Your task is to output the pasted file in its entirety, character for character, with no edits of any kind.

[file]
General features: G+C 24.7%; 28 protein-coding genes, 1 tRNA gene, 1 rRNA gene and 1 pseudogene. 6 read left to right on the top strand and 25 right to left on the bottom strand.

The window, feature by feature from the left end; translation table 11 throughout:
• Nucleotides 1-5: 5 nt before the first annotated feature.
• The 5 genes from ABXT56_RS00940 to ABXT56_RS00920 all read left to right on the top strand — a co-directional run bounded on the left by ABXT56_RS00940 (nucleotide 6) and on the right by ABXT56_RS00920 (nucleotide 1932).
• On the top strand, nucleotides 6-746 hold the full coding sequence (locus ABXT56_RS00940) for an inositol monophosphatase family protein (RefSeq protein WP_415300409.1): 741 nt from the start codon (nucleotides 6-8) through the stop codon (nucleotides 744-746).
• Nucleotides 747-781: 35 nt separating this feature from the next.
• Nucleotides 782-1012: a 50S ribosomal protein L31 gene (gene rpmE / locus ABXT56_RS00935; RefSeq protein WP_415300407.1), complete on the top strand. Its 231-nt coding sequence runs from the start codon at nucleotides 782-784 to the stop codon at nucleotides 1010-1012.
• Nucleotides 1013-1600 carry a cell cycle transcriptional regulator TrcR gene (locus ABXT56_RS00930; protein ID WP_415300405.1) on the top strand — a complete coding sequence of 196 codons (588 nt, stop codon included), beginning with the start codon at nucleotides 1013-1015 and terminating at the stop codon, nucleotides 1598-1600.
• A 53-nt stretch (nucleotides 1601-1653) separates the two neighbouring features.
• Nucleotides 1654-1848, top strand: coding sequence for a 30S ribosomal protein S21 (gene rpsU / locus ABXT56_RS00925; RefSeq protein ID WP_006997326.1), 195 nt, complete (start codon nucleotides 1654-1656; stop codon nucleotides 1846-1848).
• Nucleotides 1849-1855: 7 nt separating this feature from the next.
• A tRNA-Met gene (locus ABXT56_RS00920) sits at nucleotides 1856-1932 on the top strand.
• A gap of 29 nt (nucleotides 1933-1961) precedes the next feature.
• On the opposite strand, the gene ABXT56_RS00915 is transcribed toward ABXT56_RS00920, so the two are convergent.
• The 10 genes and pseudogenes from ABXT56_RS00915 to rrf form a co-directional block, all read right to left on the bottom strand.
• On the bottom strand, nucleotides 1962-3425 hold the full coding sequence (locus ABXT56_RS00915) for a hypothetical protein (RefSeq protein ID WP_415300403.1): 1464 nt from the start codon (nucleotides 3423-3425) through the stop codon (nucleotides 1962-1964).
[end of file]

General features: G+C 24.7%; 28 protein-coding genes, 1 tRNA gene, 1 rRNA gene and 1 pseudogene. 6 read left to right on the top strand and 25 right to left on the bottom strand.

The window, feature by feature from the left end; translation table 11 throughout:
• Nucleotides 1-5: 5 nt before the first annotated feature.
• The 5 genes from ABXT56_RS00940 to ABXT56_RS00920 all read left to right on the top strand — a co-directional run bounded on the left by ABXT56_RS00940 (nucleotide 6) and on the right by ABXT56_RS00920 (nucleotide 1932).
• On the top strand, nucleotides 6-746 hold the full coding sequence (locus ABXT56_RS00940) for an inositol monophosphatase family protein (RefSeq protein WP_415300409.1): 741 nt from the start codon (nucleotides 6-8) through the stop codon (nucleotides 744-746).
• Nucleotides 747-781: 35 nt separating this feature from the next.
• Nucleotides 782-1012: a 50S ribosomal protein L31 gene (gene rpmE / locus ABXT56_RS00935; RefSeq protein WP_415300407.1), complete on the top strand. Its 231-nt coding sequence runs from the start codon at nucleotides 782-784 to the stop codon at nucleotides 1010-1012.
• Nucleotides 1013-1600 carry a cell cycle transcriptional regulator TrcR gene (locus ABXT56_RS00930; protein ID WP_415300405.1) on the top strand — a complete coding sequence of 196 codons (588 nt, stop codon included), beginning with the start codon at nucleotides 1013-1015 and terminating at the stop codon, nucleotides 1598-1600.
• A 53-nt stretch (nucleotides 1601-1653) separates the two neighbouring features.
• Nucleotides 1654-1848, top strand: coding sequence for a 30S ribosomal protein S21 (gene rpsU / locus ABXT56_RS00925; RefSeq protein ID WP_006997326.1), 195 nt, complete (start codon nucleotides 1654-1656; stop codon nucleotides 1846-1848).
• Nucleotides 1849-1855: 7 nt separating this feature from the next.
• A tRNA-Met gene (locus ABXT56_RS00920) sits at nucleotides 1856-1932 on the top strand.
• A gap of 29 nt (nucleotides 1933-1961) precedes the next feature.
• On the opposite strand, the gene ABXT56_RS00915 is transcribed toward ABXT56_RS00920, so the two are convergent.
• The 10 genes and pseudogenes from ABXT56_RS00915 to rrf form a co-directional block, all read right to left on the bottom strand.
• On the bottom strand, nucleotides 1962-3425 hold the full coding sequence (locus ABXT56_RS00915) for a hypothetical protein (RefSeq protein ID WP_415300403.1): 1464 nt from the start codon (nucleotides 3423-3425) through the stop codon (nucleotides 1962-1964).